The Brooklyn Daily Eagle from Brooklyn, New York on October 7, 1900 · Page 33
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The Brooklyn Daily Eagle from Brooklyn, New York · Page 33

Brooklyn, New York
Issue Date:
Sunday, October 7, 1900
Page 33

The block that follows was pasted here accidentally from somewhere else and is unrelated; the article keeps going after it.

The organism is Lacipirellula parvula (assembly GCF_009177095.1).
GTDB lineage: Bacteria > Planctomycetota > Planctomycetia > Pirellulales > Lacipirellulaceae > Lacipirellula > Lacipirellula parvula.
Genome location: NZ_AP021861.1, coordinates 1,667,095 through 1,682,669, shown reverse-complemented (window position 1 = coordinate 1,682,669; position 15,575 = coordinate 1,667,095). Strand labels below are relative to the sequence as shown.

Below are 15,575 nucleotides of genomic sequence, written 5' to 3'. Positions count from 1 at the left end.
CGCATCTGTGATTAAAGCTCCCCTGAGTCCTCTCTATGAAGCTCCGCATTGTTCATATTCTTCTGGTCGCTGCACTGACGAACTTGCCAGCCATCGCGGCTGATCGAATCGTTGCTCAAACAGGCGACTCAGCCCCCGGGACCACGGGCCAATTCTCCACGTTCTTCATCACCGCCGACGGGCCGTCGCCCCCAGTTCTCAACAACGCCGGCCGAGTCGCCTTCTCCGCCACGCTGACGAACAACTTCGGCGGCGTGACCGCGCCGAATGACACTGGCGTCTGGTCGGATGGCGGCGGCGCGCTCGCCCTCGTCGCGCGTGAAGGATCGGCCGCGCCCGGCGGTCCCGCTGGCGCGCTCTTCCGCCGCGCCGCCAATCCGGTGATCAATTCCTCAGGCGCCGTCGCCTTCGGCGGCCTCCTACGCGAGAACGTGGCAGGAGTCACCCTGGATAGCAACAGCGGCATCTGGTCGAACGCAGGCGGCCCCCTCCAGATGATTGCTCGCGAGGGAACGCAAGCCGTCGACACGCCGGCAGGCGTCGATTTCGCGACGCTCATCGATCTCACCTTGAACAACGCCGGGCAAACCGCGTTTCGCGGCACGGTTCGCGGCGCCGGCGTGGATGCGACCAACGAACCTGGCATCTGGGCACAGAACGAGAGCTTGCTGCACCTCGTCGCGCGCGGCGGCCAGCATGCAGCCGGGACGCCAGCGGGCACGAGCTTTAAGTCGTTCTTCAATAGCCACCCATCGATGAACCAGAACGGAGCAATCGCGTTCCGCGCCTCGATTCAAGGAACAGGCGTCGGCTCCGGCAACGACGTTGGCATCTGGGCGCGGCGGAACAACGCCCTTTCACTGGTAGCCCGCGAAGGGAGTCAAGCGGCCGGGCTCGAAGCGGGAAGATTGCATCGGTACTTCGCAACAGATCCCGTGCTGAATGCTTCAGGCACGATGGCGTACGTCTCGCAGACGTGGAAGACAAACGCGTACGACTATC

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TOE BKOOKWOS" DAILY EAGJLE. y NEF YOEK SUNDAY, OCTOBER 7, 1900. - " - MMMBHl bers of the' T'sung ll'Yamen (Foreign Office) , LEO BY TUAR. went in a .body to the "Eho Park . Palace and requested - an - audience. They were. admitted, and begged earnestly, that an official decree be issued condemning the. murder of the Jap ICITEO BOXER OUTHflGES anese Chancellor. At first tho Manchu party demurred, Dut was decided that the Tsze Hsi An should Issue a decree that she i ! , - ,! . History of the Conspiracy Against Foreigners Told in Diary of a Mandarin. was grieved" at hearing of the murder "by local criminals'." Since every Chinaman in Peking was - aware, of the circumstances, the well - to - do inhabitants began leaving the city, anticipating that war would follow the antl - forelgn sympathies of the government. The following day. June. 13, the first attack upon the legations was made by the Boxers. The reception they met with put them to EMPRESS FAVORED MURDERS. uikul, leaving eignt dead and a number of wounded. In their retreat they came upon a missionary dwelling, from which the foreigners had' withdrawn, but which was occupied by about 200 native converts, with' their wives and children. They surrounded the building and set fire to It; not a soul escaped. The same night the residence of Sir Robert Hart, the Commissioner of Customs, and some other houses belonging to foreigners were burned, causing a fire which destroyed an immense number of native houses. Deaf Ear Turned to Patriotic Chinamen Who 'Warned thl:OId Woman Against Her Fatuou Policy. But time went on. It was at the femous revel rriven the Earl of Leicester to Queen Elizabeth. ' As the days whirled past the revellers wished to forget the flight of time, so they stopped the clocks. But time mowed down the hours with a steady, even sweep of his - sharp scythe. One chronicler saye that some, tinie after, one of the gallants who" participated in that revel was suddenly seized with mortal - illness. All be cravod for was time to arrange his affairs. Then he bethought him of the time spent in that mad revel, and knew that the time he craved was lost; beyond recall. The practical person will smile at thVfblly of those old - world revellers. He knows that time pays no more heed to the olock than the weather pays to the almanac. But is the practical person so much - more" wise in his day and generation? He has trouble after eating. There is an. unpleasant fulness, sour or bitter risings. Perhaps there are palpitation of the heart, shortness of breath, spots before the eyes and dizziness. What does he do ? Get some radical cure for the disease ? Not at all. He takes tablets and powders, preparations of. mint, soda and similar palliatives and stops the symptoms. But the disease goes on. Some day the man wakes up to the fact that suppressing the symptoms does not hinder the progress of the disease, and he looks on every side for a medicine which will effect a real and radical cure. If men and women realized the relation of the stomach to the other organs of the body they would be more careful of its health. The slightest symptom of disorder in the stomach would be at once noted, and attencfed to. In. the 'Stomach is generated the motor power of the body, from' food properly digested aad "assimilated; The first consequence of disease of the stomach and its associate organs, of; digestion and nutrition, is to hinder the proper digestion of food, and as' only perfectly digested food can be assimilated, the nourishment of the body is reduced, and - a process of starvation begins. Each day the body receives a lktle less than enough to support strength and repair the wear and tear of tissues. Slowly this daily margin of loss reaches a serious total. The heart begins to feel the lack of nutrition and there is a - case of ." weak " heart.. . The i - lnfags begin, to fel - the loss of, nutrition and there are " weak " lungs. And so with the liver, kidneys and other organs. Naturally, with this weakness there ju me in the Boxers were masters vof the Eastern City. They were the only people abroad, and their hoarse yell. "Kill the for (Correspondence of "(Tie Eagle.) Pplrlnir AtKnist 17 Wiwv Mint tho nlllea jj J have entered the capital the absence of all eign devils!" was heard incessantly and everywhere. The next day they plucked up autnonty reaaers tne situation one witnouc C T , 6 mane another attack upon precedent. The Manchu members of the gov y cSanuuo. iz lasted but a minute. The Sw8? juardB met them in the street and ,,uu mem wun several volleys. They fled !oa Panic' and were chased for some distance. The mandarin who reports his experl - n?Cefha8flanv.JnteLe3ted but sealed witness or the fight. He overheard one of the ?w Bal a CDief: "You told me that XT. t u"ec couia hurt us: how is it that I am wounded now?" These men had .,8U3,ed tnat the Boxe" bad made them ernment are conspicuons for their absence, but many of the Chinese members have re - ' mained. They showed astonishing courage In doing - so, since it is perfectly plain now that nothing less was aimed at than the extermination of the foreigners and a return to China's old time isolation. The Dowager. Empress the title is given to indicate the old woman who has no shadow of a claim to it the Emperor, Prince Tuan and other Manchu nobles of the Imperial house fled from Peking on the 11th, the day before the allies reached Tungchow. They would have left sooner, only the stone paved road . through .Cnangcblakou (Kalgan) had not been repaired since 1780, and .was impassable. Sixty bullock carts conveyed the old woman's personal baggage. Her female attendants is loss oi nesn leading zo emaciation. There's only one way of cure for this condition, and that is to cure the diseases of the iu ujuci auie, !tU1 t?lsJda: the Tszo HbI An was still undetermined what course to pursue. At the J? f , Chlne members of the Council, she issued a decree on the 15th of i1?,6; Viderlnf tne suppression, of - the Boxers. But their leaders, at the instigation of Kang JTi, and assured of the nmtooHnr. di - stomach and nutritive system which prevent the nourishment ot the body ai organs. This cure of diseases of the stomach and other organs of digestion nutrition is perfectly accom plished by Dr. Pierce's Gold - ' nraadClarea the, decree a f(reery and proceeded to wreak their vengeance upon the Chinese mandarins, many of whom were assassinated. In the afternoon, Kang YI were compelled to walk, because no more ve hides could he had. "The Emperor was com pelled to - follow her, although, the Chinese claim, he begged to be left behind. There is now ample evidence that the entire trouble was originated by the Manchu, under the leadership of Prince Tuan and Kang YI. It appears also that the Chinese members of the government risked their lives in trying to avert the doom from their coun ITiV , - raace. in an interview with the Tsze Hsi An. he stated that several hundred thousand Boxers were prepared to sweep the foreign devils away, and he strongly corroborated Prince Tuan's assertion that these men possessed a secret whereby they were rendered invulnerable. By his advice an order was Issued directing all tho Manchu princes, nobles and officials, as well as the Chinese mandarins, to attend a grand council on the next .day. the 16th. That day began with the Boxers setting fire to Messrs. l - lewellyn & Co.'s drug store, beyond the Ch ien Men (gate). A conflagration followed which consumed more than 4,000 houses and stores. Early In the afternoon the members of the Grand Council met at the Palace. The Chinese mandarins were greatly perturbed at their Manchu colleagues being admitted to the council hall, while they were directed to wait. More than an hour passed before the .Manchu reappeared, and shortly afterward all were commanded to enter. After try, not because they are in favor of.foreign en Medical JJisco very. 1 his - medicine may be called a stomach and blood medicine, purely and simply. Blood is made from food after it has undergone chemical changes - in the system, and " Golden - Medical Discovery," by curing - diseases "of the stomach, re. - '., moves the effect of those diseases which contaminate fot ' - V and,' therefore, contaminate and poison the blood made from food. It is a matter of surprise with many people who have taken " Golden Medical Discovery " for the stomach alone, to find that diseases of heart, lungs, liver, kidneys, etc., are cured when the stomach is cured. As a fact, these cures are the most natnral of consequences. Think it out. All the strength of the. body and . all its vitality comes from food converted: into nutrition by digestion and assimilation. But as food not properly digested cannot be assimilated, then, indigestion must mean . loss of nutrition for the body. And if the body' loses nutrition it must also lose strength, j because its - strength is supported, by. nutrition. As the body is made up of its parts and organs this loss of nutrition affects every part and every' organ, and soon or late manifests' itself in disease' in "ni 81 Prostrations the Tsze Hsi An said: ' The foreign powers have browbeaten and persecuted us in such a manner that we cannot endure it any longer. We must therefore, combine to fight all foreigners to the last, to save .'our face' in the eyes of the nunu. ah our .wancnu princes, nobles and ministers; high and low. are nnnnimnii i this determination for war to the knife, and i approve or tneir patriotic choice. I, therefore, make this announcement to you all, and expect all to do their duty to their country." One of the Chinese memkni h;h i ' in the WitnlmB0BMa I Ch'ang, former Minister to Russia, prostrated intercourse, but because they recognize the futility of armed resistance. Several of the leading Chinese members ot the government, found Peking a very unhealthy place, after the trouble had fairly started. Several were beheaded or assassinated, and a few, very few, succeeded In effecting their escape. One of these kept something like a diary, which gives an. account of the events as they happened. It is a vivid story, and explains the attitude ot the old lady's government. On June 6 a council was held at Eho Park, the residence ol Tsze Hsi An, or mother of the Emperor, as the old lady should be called. The Chinese party was in the majority, and persuaded the Empress to appoint the Governor arid Vice Governor of the Peking district to proceed at once to two large Boxer camps near Peking, and to order these men to disperse. If they refused, the troops, under General Nieh, were instructed to employ force. The two mandarins started the same morning. One of the most influential Man - chu - officials, Kang Yi, a determined hater of foreigners and of progress, had been absent from the council, but heard of the order issued by the Tsze Hsi An. He hurried to Eho Park, and induced her to send him after the - Chinese mandarins, pretending to be afraid that "the Governor might not be equal rK:eic??ut9 h?r commands." This Manchu, Kang Yi. had. together with Prince Tuan, conceived the plot to massacre every foreigner. He left Peking on the afternoon of ; the 6th, and arrived at the Boxer camo in time to reassure the leaders, to whom . he stated that they had the approval of the Tsze Hsi. An. Kang Yi then proceeded to the Southern Hunting Park, about forty II from Pekintr. uiiuoen Deiore ine lmDerloUE wnmnn onrt begged her to reconsider her ing that China was not in a condition' ti rht a,i luu powers. n.ang xi interrupted him: kou are wrong," he said, "this will not be lute our lormer wars with foreign countries. v nac uuw me uojprs npnnno - fnr tie They are invulnerable to bullet or sword, and tzunuvi ue aeieatea. Then Yuan Ch'ane. formerlv mia. "It is with pleasure that I tell you what Dr. Pierce's Golden Medical Discovery and 'Pellets' have done for me," writes Mrs. T. M. Palmer, of Peede, Kaufman Co., Texas. "Two years ago I was taken with stomach and bowel trouble. Everything I ate would put me in distress. I lived two weeks on milk, and even that gave me pain. I felt as though I would starve to death. Three doctors attended me one said I had dyspepsia, two said catarrh of the stomach and bowels. They attended me (one at a time') for one trict Magistrate) of Wuhu. said: "Vnitr jesty, I myself was a witness of the prowess of these Boxers, when vesterdav thou at tacked the legations: for. - Hvinsr mvnelf nor 1 them, I went out in plain clothes, to see their one organ or another.' J Dr. Pierce's Golden. Medr year. I stopped taking their medicine and tried other patent medi - I cine ; got no better, and grew so weak and nervous my heartw8u1d14 mce oacneneia. I saw the whole place covered with the bodies of dead Boxers chiefs and headmen, too! With my own eyes I saw that every one of them had a bullet or two in tneir Dreasts or backs. That, vour mniontv uuca uul pruve .ang n s Doast ot the Box ers Demg invulnerable to bu ets!" nutter, l couia not ao any kind or work. Now I can do my housework very well, am gaining in Jlesh and strength, and can eat anything I want. " "I had been troubled with catarrh of the stomach and heart trouble," writes Mr. W. D. Merchant, of Tylersbunr. Clarion Co.. rou must be mistaken." said thn Ts Uni An, me ooaies wmcn you saw must have Deen tnose ot local criminals. It Is Immssl - ble that they were Boxers." Yuan knew - better than to contradict such a positive state ment, but many other experienced Chinese ioal Discovery cures diseases of the stomach and other organs of digestion and nutrition, and enres through the stomach diseases which have their origin in diseases of the. stomach and its allied organs. It's a cure you can weigh and measure. As surely as the progress of the disease of the stomach is marked by loss of strength and loss of flesh, so surely the cure of this disease is marked by returning strength and gain of flesh. The testimony of those cored by the use of " Golden Medical Discovery " is that they feel their strength coming back as they gain new flesh and new Wood. " Golden Medical Discovery " contains no alcohol and is entirely free from opium, cocaine and all other narcotics; It does not give temporary stimulation but lasting" strength. The temptation of the little more profit, paid by less meritorious medicines, is sometimes too much for the dealer, and he endeavor to sell the customer a substitute for " Golden Medical Discovery," claiming that it is "just as good." If the substitute were just as good it would sell on its own merits. The customer would know of it, and ask for it. The record of cures effected by the use of Dr. Pierce's Golden Medical Discovery is the best evidence that there is no other medicine just .".s good for the stomach and other organs of digestion and nutrition, nor for those diseases of other organs which originate in disease of the stomach. Insist, therefore, on having " Golden Medical Discovery." urgeu tne utter impossibility to fight the whole world. Marquis Tsing, the son of a were the Kansu soldiers, under command of General Yung Fu Hslang, were encamped. He took it upon himself to order those troops to come at once to the capital. In obedience to these orders the advance guard arrived on the 9th, and selected quarters for the general and the army. A host of Boxers entered into the city with the Kansu soldiers, so that on the 10th, armed and uniformed Boxers were met swaggering in most of the streets of the Chinese city, and it was evident that trouble was brewing. Some of them proclaimed publicly that they were in Penna. "Had doctored for some time without relief, then I began to take Dr. Pierce's Golden Medical Discovery. I took seven bottles. Before I began to take it weighed up pounds, and now I weigh 176. I am working steadily, and feel like a well man. I send you many thanks. " "Our son contracted a deep cold about the first of July, 1899. and had a terrible cough," writes Mr. Will H. Whitmire, of Arkton, Rockingham Co., Va. "We called a doctor, and he pronounced it irritation of the bronchial tubes, with asthmatic trouble, and he informed me that my son was liable to die at anytime. He told me that if we could keep the bronchial tubes open, he might cure him ; but after treating him several weeks, and my son growing worse all the time, I concluded to try Dr. Pierce's Golden Medical Discovery and ' Pleasant Pellets.' I had seen several miraculous cures brought about by the use of these medicines, and, of course, I had wonderful faith in them. I am so happy to tell you that I have not been disappointed, and that my boy is well. He used three bottles of ' Golden Medical Discovery ' at home and one vial of the ' Pellets, ' and was then well enough to go to West "Virginia, taking a supply with him. I am just in receipt of a letter from him, from which I quota : 1 1 am well and hardy, and getting very fleshy. ' " A GIFT FOR YOU. Dr. Pierce's Common Sense Medical Adviser, containing 1008 large pages and over 700 illustrations, is sent free on receipt of stamps to pay expense of mailing only. Send 31 one - cent stamps for the book in cloth binding, or if satisfied with the book - in paper covers, send only 31 stamps. Address Dr. R Y. Pierce, Buffalo, N. Y. lormer minister to Great Britain, submitted, "If we must fight, we ought not to do so in such a discriminate manner. We should choose our enemies. There are also a number of countries which have been friendly to us, and against whom we have no complaint. Are we to fight them, also? Above all, I pray your majesty to protect the Legations. These must be our first care and duty, whatever we may do afterward." All the Chinese members supported these views; but all of the Manchu, with the exception of Prince Cbing and Na T'ung, were unanimous in demanding a war of extermination. Na T'ung was so outspoken in his opposition to war, that the other Manchu forgot etiquette, and interrupted him with cries of "Degenerate!" "Chinese traitor!" etc. Nothing daunted, he continued his appeal. The Tsze Hsi An listened impatiently, and when he stopped, she glanced at Kang Yl as a signal that he should reply. Kang YI, thereupon, suggested that Hsil. the leader of the opposition, should be placed In command of the troops selected to check the foreigners' advance upon Peking. The Tsze Hsi An accepted the suggestion, and appointed Na T'ung as his aid. The Emperor, Kuang Hsu, had been present during these proceedings, but by his alienee had expressed his disapproval of the prevailing Manchu policy. But when the die seemed cast he turned impulsively toward the Empress and begged her to reconsider her decision. . For answer, she turned her back upon the Emperor, regardless of China's ancient laws, and ignored him completely. The council decided finally upon war. The Chinese members were powerless. With the exception of Yuan Shih Kat. Governor of Shantun, and General Nieh, not one Chinese wae in command of troops. The Kansu soldiers, the Manchu bannermen under Yung Lu, the Wuwei army, all were commanded by - 1 OPINION IN PERCIVAL CASE CUBANS PLAN TO MAKE SUGAR. volunteer firemen, held their places during wise specially provided, shall have the good behavior and could' be discharged only i power to appoint and remove all chiefs of for cause, or when their positions were prop - bureaus, clerks, officers, employes and sub - erly abolished for reasons of economy. - Other i ordinates in their respective departments. It clerks might be discharged at the will of the j follows that the relator's term falls wlth - .Peking lor the purpose of exterminating the foreigners, after which they would proceed to the coast, and drive the foreign devils residing there into the sea. A number of these men were at the Yung Ting Gate loudly bragging of how they intended to kill every foreigner, when a mandarin, dressed in his official robes, entered the gate. It was General Yao, a native of Anhui. who had arrived from the Province of Shensi for an audience at the palace. Hearing the incendiary language, he stopped and addressed the Kansu soldiers, warning them not to believe these people, because China was at peace with the foreigners. He had scarcely begun to speak when the Boxers drowned his voice by yelling: "Erh Mao - tsz!" (second hand foreigner!), after which they resorted to violence. Poor Yao was pulled off his horse, and, under blows from swords and clubs, he was dragged to a hastily erected I'an, or altar, used In the Boxer ritual, where he was beheaded. A native officer of the Chinese regular garrison tried to save the unfortunate officer. The Boxers tried to make short work of him, but his horse, a fast one, carried him beyond their line. This was the first indication of real trouble. The next day, June 11, Kang Yi returned and the Kansu troops publicly fraternized with the Boxers, and from that day acted under one common leadership. It was on this day that Mr. Sugiyaraa, the chancellor of the Japanese legation, met his fate. It had Written by Justice Cullen of the Court anDGintihe Dower. Tt ivaa nwessnrv.. in thp ' The total value of merchandise exported during the period named was $19,955,492. Tobacco being the leading article of export, it will be interesting to know that leaf tobacco to the value - of $5,973,557 was exported from the island during the period named. Of this amount $5.0 - ;s.77S was taken by the United States. The exportation of cigars during the period named amounted in value to S7.333.903. Of this amount S3.50S.316 was taken by the United States. The exportation of cigarettes during the period named Heavy Importations of Machinery Help to Restore in the ; Island. I of Appeals Interesting 'Points Discussed. The opinion of Justice Cullen of the Court Havana, October 6 Marked and substantial agricultural prosperity is reported through of Appeals rendered In the case of Thomas J. Percival. the Brooklyn dockmaster, who sued amounted in value to ?192.0r. Of this i amount $21,239 was taken by the XTnited j States. 'The exportation of all other tobacco the city for reinstatement, is interesting at this time. in the express provision of the Constitution cited and that the Commissioners of the Dock Department had ihe unqualified power of removal. We concede the power of the Legislature to prescribe that the term of an office shall be during good behavior and that an officer can be removed only after a hearing or trial. There is no question in our minds as to the validity of the so - called veteran laws as applied to public officers, as well as to mere clerks or employes. But in the case of public officers such duration of term and permanence of tenure must proceed from the action of the Legislature itself, for so the Constitution ordains. The power cannot be delegated nor can the term of an office be prescribed by the regulation of the Civil Service Commission. The order appealed fr. - m should be reversed and the motion denied, with costs. "Parker. Ch. J.. O'Brien. Bartlett, Haight Vann and Landon. JJ.. concur. Order reversed, etc." during the period named amounted in value to $56,450. of which amount $5,773 was taken by the United States. charter to deal with the status of both classes of subordinates after the transfer. Bearing In mind the distinction between the two classes, the apparent inconsistency in the terms of the section disappea - s. Transferred employee, not subject tc removal without cause, are given thp same security of tenure they previously ; " 'yed. Other subordinates were to coni ns before, removable at the pleasure of l... .pointing power. There is nothing in the iuiator's papers to show that he was a veteran soldier or fireman, or that for any other reason he had before the consolidation a permanent tenure of his place. "The civil service rule invoked by the relator reads: 'To secure compliance with the provisions of the civil service law prohibit - iug removals because of political opinions or affiliations, no removal. of any person in the classified service of the City of New York shall he valid unless and until a statement of the causes of such removal shail be - uancuu ana an ooeyea tne orders of Prince Tuan aand Kang Yi. From the 7th to the 19th the disorderly soldiers, aided by the still more turbulent Boxers, kept Peking in anarchy. They destroyed the head office of the Chinese telegraph and rendered it dangerous' for a peaceable Chinaman to leave the house. Nevertheless, four Chinese members of the Teune LI PLENARY COUNCIL MAY BE HELD Justice Cullen says in part: "There is some confusion in the provisions of section 1,526. The section begins: 'All the clerical and other subordinate forces, incluJ - ing Janitors of public schools, not subject to removal without cause, in the public employ In any part of the City of New York, as constituted by this act, at the time when this act takes effect, shall aontinue to hold their respective positions without prejudice or advantage, except that nothing in this section contained shall operate to keep in the service of the City of New York, ae constituted by i Yamen (foreign office), at imminent danger to If Called It Will Be Held at Baltimore at the Beginning' of the Century. out the region lying between Havana and Cienfuegos. The reconstruction of the cane and sugar centrals is actively proceeding and the restoration of commercial confidence . ia agricultural ventures is gradually made evident by the large importation of American, refining and agricultural machinery which has been recorded. Both the sugar and the tobacco indu - .triea are settling down to a large and pern jnent production and the earniugs are no'.v estimated at over $6,000,000. New sugar tnachTury U at present in the course of erection in various parts of the island. During the last throe days 1.SH0 immigrants from the Canary Islands and Barcelona have arrived here and have left for the country districts, where employment is readily obtained. This continued influx pjrtkilly bOlves the labor question, many of the plantations having been idle owing to lack of ia'oor to cultivate them. Cuban labor is dilatory and does not want work by reason of long inactivity in peaceful occupations. Ser.or Perfect Lacoste. the Alinisterof Agriculture, - extends every Inducement to desirable Immigrants, and high authorises claim that carefully governed, desirable immigration will be the salvation of Cuba. inemeeives, maae tneir way into Legation street and succeeded in reaching the United States Legation. They had a brief conference with Mr. Conger, but the shouts and threats of the Boxers and soldiers grew eo loud that they had to make a hasty retreat. It appears that the German Minister heard of this viBlt and the same day notified the PHILIPPINE TRADE INCREASING. become known in Legation street the quarter of the foreign legations that Admiral Seymour's relief expedition was on the way to Pelting, and Sugiyama decided to meet It. He occupied a cart with a broad red band around it, indicating that its occupant was an official of the second class. At the Yung - ting gate he was stopped by the Kansu guard and asked who he was. Sugiyama replied that he belonged to the Japanese legation, whereupon they demanded to know if he was the minister. "No," he answered, "I am the chancellor." "What right have you to, ride in the cart of a high mandarin?" was the next question. Before he could answer he was pulled out of the cart and otherwise roughly handled. He demanded to be taken before the general, but those who heard him shouted that his rank did not entitle him to an interview with such a high officer as Tung Pu Hsiang. A Washington. October 6 One of the most important questions to be considered by the American archbishops at their meeting in Washington next week it is said, will be the advisability of convening a general council of the Catholic Church in this country at an early date. Sixteen years have elapsed since the last plenary council was held in the United States. It was convened under Cardinal Gibbons' direction at Baltimore. In November. 1SS4. It is st.Ued that the Roman authorities believe that another general meet thle act, any clerk or other subordinate whose position is vacated by reason of the passage of this act. and except that the clerks aud subordinates of departments that arc abolished or reconetructed by this act, under the same or under other names shall continue in the service of the said city under the jurls - Jictlon of the appropriate, department, . subject nevertheless to remove! in accordance with the provisions of this act for cause, or to abolieh unnecessary positions." Then follows the direction for the adoption of a detailed plan of transfer of clerks and subordinates already referred to. The section then proceeds: "The head of every department, and every other officer by this act given power to appoint, remove and fix and regulate the salaries of his subordinates, appointees and employee, shall have power upon assuming office, or at any time thereafter, to remove any person assigned to service under him by said plan, and to fix and regulate, within the limits of his appropriation and isub - Ject to the restrictions, if any, hereinbefore prescribed the salaries and compensation of aaid subordinates, appointees and employes.' It Is contended that under this section a clerk or subordinate transferred to a depart filed with the Municipal Commission and a copy of tlie same furnished to the person sought to be removed, and until such person has been afforded au opportunity to present an explanation in writing.' 'This regulation is claimed by the learned counsel for the appellants to be invalid as beyond the power of the commissioners to prescribe. Mr. Justice Bartlett. in the Appellate Division took this view and' held, the regulation void for reasons stated In his opinion. Whether the rule Is good or bud in the case of - clerks and employes we need not determine, for in our opinion the relator was neither, but a public officer. By sections S4T and S4S of the charter the offices of captain of tho port of New York and of the harbor masters of the port were abolished, and in the dock masters appointed by the Board of Docks were vested all the powers and duties hitherto performed by such officers. The captain. and tho harbor masters of the port were unquestionably public officers, not employes. In section S4S It is provided that a' dock master 'shall not appoint any deputy, or assistant, or delegate the powers of his office to any person or persons whatever." In view of the fact that the predecessors. of the dock masters were public officers and that the statute expressly referred to Gain of More Than $2,000,000 for the First Seven Months of This Year. Cuban Commerce. ' (Special to the Eagle.) Washington. D. C, October 6 That trade with the Philippines Is increasing at a rapid rate since the extension of American authority there is indicated in a statement given out by the War Department, showing the receipts of public revenue in the archipelago for the first seven months of 1900. together with a comparison of the receipts for the corresponding months of 1S99. A gain of more than $2,000,000 during that time is shown, the r& ts increasing from leuug jui lamen or his intention to call on the day following. The Chinese members of the Foreign Office replied immediately, begging him to forego his intention until a more settled condition prevailed and warned him that Legation street was surrounded by armed men. over whom they had not the slightest control. When Baron von Ketteler disregarded this warning, he met his deplorable fate at the hands of the Kansu and Yung Lu's Manchu troops. The German Minister was murdered on the 19th of Juno. The Tsze Hsi An and her Manchu were now aware that the die was Indeed cast. A decree was issued, ordering Yung Lu's army, armed with and drilled In machine and Held guns and modern rifles, to occupy the capital. By the same decree of June 20, Yung Lu was appointed commander - in - chief o( the Grand Army of the North. At the grand council, hld that day, Em - poror Kuang Heu once more made a pitiable appeal, which was almost drowned by Prince Tuan, who addressed the old lady in a loud KEEL OF SUBMARINE BOAT LAID. (Special to the Eagle.) Washington. October 6 Xews was received at the Navy Department to - day that the keel for the first of the submarine boats to be built by this government hid been laid at the ing of American prelates ought to be held coincident with ihe opening of a new century, and, as Baltimore has been the field of all the episcopal councils' in this country since October, 1329. when Archbishop Whitfield held the first, the see of Baltimore probably will be chosen as the location for the next meeting It is the mother see of the Union, having been founded November 6, 17Sfl, and originally embraced the whole American Republic. It is learned that at least ten of the American archbishops will take part In the meeting here next week. works of Lewis Nixon at Eli7.abethport. N. J. Tho boat In question is the Adder and is one of six that the department recently contracted for. The Navy Department to - day officially accepted the torpedo boat T. A. M. Craven, tnat recently held a successful trial trip. $3,62G.745 for the sovel nths ending with July 31, 1R99. to S4.7S2.0, . - v," the first seven months of this year. Mcit' of the gain was in the custom receipts which are growing rapidly aDd which average about $300,000 a ment can be removed only for cause and that volco. Tho Tsze Hsi An remarked: "What tne position of tne latter as an ofnee. we does his majesty know about such things. , to bestow upon the head of the department n Tn rtf rtr4 rlir that ailnVi nr.renn e a ri mikl 1a ) officers. Section 3. article 10 of the Cm - ! month more than they were last year an unqualified right or removal must be re Kansu officer approached and Sugiyama appealed to him. "Cut off his head!" lie said to his men, and a moment later the Japanese official's head was stuck up near the gate labeled: "For trying to break out. of Peking." It was believed by the Chinese population that this murder would speedily be avenged by the Tsze Hsi An. The next, day, however, it bocame known that Prlnco Tuan had called upon the commander Of the Kansu troops and had met him with an emphatic '"Hao!" (Good!) at the same time raising his right thumb, a gesture indicating that ho considered him a hero of the . highest order. That same day, June 12,. the Ohlnese moni - BROOKLYN NAVY TAB? BIDS. (Special to the Eagle.) Washington, October 6 Bids wore openett at the Navy Department to - day for furnishing the steel work to he used in reconstructing garded as limited by the previous provisione, that such removal can only be made for cause. We think this argument Is based on a failure to appreciate the distinction between two separate classes of transferred subordinates, the status of which at the time of consolidation was radically different. In the City of Brooklyn, as In most. If not all the other stitution provides that 'when the duration I The commerce of Cuba for the seven of any office is not provided by this Con - i months ended January 31. 1900, shows that stitution it may be declared by law, and if the total vaue of merchandise imported into - pleasur lt a'nvaSS I the is!aQd "?ed the appointment.' The charter prescribes !n value to $43,469,0;,;,. oi which amount $1, - no term for the office of dock master but S51.433 was admitted free of duty. Of the by section - 1:543 substantially re - enacts the total imports into tho Island $34,264,109 worth anyhow?" The Emperor rose and left the room. The next day, the 21st, the attack upon the legations with modern arms began In earnest. Our informant at this time decided to escape. With anothor high mandarlu. dressed In the Boxer uniform, red turban, saah aud leggina. they loft the capital and. after innumerable frights, reached Tungchow in tho afternoon. These men foresaw, nothing but China's: disintegration as tho inevitable end. ; YOTJTSEY JTJBx" SELECTED. Georgetown, Ky., October 6 To - day's session of court in the trial of Henry Youtscy, charged with being a principal in the shooting of Governor Goebel, was spent in the selection of Jurors. Twelve were accepted, but the defense was allowed time to prepare an affidavit concerning the qualifications of building No. 22 at the Brooklyn Navy Yard. A number of competitors submitted proposals, the lowest being that of the McClintoolc Marshall Construction Company of PlttsbUTfj whose figures were $16.65?. cities of the state, clerks and subordinates constitutional provision by directing that i entered at tho fort oi Havana, me imports who were voterans of the. war or veteran the heads of - all departments, except as other - from North America amounted to $22,391,511. one juror.